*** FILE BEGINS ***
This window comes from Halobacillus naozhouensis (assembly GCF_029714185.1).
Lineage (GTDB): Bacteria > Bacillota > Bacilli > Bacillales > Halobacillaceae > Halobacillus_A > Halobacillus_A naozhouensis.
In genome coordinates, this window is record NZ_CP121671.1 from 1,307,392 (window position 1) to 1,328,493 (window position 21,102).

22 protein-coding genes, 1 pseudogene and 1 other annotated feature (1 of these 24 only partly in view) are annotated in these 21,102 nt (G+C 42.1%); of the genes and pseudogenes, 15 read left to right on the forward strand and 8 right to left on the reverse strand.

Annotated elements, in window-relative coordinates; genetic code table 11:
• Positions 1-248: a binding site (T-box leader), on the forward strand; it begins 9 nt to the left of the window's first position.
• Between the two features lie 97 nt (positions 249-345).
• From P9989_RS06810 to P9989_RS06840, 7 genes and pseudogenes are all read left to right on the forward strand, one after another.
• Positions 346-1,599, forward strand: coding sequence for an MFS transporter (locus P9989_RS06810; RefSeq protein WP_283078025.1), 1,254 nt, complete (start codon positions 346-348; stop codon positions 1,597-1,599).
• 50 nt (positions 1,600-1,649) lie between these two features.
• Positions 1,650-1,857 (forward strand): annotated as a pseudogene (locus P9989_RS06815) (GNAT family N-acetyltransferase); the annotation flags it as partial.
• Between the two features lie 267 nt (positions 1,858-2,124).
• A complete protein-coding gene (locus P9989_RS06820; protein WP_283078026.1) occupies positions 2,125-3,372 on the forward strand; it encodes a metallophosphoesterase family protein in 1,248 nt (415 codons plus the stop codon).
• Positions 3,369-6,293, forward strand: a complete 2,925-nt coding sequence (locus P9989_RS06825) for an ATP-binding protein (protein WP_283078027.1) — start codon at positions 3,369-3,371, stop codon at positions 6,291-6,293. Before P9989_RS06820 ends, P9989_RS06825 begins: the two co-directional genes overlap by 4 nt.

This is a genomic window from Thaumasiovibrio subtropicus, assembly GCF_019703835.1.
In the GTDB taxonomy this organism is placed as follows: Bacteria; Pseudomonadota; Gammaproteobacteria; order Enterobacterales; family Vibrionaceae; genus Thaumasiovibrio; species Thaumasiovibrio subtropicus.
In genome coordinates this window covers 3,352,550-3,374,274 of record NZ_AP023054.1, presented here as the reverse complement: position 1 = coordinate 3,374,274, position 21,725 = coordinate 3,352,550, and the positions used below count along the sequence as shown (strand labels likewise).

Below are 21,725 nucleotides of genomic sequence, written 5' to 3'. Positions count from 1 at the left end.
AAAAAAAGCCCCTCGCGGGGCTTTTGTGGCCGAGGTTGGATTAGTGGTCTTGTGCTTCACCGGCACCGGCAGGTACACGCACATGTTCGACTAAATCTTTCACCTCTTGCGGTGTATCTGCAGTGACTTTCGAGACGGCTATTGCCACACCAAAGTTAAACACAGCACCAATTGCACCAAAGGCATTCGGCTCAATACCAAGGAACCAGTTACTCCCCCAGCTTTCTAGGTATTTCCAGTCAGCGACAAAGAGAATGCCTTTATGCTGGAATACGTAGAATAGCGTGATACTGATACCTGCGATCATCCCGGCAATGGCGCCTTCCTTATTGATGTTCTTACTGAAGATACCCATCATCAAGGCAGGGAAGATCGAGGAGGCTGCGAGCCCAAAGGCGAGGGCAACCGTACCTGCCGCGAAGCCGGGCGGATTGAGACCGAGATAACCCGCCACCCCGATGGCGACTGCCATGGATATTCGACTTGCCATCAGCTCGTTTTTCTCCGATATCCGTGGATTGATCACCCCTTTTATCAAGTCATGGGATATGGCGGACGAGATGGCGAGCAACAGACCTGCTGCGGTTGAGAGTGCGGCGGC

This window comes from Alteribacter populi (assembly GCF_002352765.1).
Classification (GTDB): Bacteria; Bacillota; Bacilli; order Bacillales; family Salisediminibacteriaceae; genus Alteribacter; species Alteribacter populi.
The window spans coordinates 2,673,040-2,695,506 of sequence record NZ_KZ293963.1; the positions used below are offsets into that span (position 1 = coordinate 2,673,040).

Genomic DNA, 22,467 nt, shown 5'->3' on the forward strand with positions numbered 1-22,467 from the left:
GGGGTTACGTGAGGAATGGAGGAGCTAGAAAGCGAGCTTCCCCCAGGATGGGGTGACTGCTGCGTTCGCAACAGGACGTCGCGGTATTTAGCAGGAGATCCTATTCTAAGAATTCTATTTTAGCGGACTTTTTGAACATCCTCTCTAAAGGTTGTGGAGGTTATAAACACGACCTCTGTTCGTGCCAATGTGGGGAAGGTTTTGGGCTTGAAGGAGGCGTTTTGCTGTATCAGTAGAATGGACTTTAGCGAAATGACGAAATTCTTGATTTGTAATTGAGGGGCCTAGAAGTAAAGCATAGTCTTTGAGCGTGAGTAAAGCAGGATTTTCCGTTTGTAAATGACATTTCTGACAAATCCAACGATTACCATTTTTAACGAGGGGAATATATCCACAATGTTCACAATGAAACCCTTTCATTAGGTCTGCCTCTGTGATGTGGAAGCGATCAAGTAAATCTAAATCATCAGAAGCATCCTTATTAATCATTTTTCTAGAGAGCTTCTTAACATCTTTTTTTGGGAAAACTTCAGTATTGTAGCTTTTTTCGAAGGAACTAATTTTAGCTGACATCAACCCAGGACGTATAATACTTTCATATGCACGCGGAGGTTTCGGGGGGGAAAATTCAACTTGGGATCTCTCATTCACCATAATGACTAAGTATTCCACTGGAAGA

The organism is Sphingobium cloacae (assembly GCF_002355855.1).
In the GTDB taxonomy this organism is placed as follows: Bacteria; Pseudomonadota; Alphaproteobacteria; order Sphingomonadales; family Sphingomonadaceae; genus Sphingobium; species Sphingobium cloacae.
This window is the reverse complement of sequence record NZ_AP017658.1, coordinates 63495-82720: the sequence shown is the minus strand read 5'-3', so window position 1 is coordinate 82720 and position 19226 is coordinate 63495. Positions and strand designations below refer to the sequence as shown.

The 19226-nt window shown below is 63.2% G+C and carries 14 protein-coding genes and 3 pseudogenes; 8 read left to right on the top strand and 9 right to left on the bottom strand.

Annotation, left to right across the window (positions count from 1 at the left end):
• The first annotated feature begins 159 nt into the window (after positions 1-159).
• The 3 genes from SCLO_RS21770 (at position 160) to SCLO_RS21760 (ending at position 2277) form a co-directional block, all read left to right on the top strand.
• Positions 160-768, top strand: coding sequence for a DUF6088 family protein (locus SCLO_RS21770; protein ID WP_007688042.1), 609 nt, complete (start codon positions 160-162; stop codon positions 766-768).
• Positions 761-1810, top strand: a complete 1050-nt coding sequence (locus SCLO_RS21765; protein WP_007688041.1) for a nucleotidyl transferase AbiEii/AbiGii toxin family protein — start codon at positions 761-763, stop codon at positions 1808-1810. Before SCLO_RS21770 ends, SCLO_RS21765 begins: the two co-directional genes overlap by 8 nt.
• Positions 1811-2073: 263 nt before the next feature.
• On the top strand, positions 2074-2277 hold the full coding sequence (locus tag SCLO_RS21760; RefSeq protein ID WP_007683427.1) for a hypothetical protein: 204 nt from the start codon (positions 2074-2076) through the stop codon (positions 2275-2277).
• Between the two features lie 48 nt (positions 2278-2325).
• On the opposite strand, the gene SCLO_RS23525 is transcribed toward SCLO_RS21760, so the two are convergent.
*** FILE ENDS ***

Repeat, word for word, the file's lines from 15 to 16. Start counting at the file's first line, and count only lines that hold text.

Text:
This is a genomic window from Thaumasiovibrio subtropicus, assembly GCF_019703835.1.
In the GTDB taxonomy this organism is placed as follows: Bacteria; Pseudomonadota; Gammaproteobacteria; order Enterobacterales; family Vibrionaceae; genus Thaumasiovibrio; species Thaumasiovibrio subtropicus.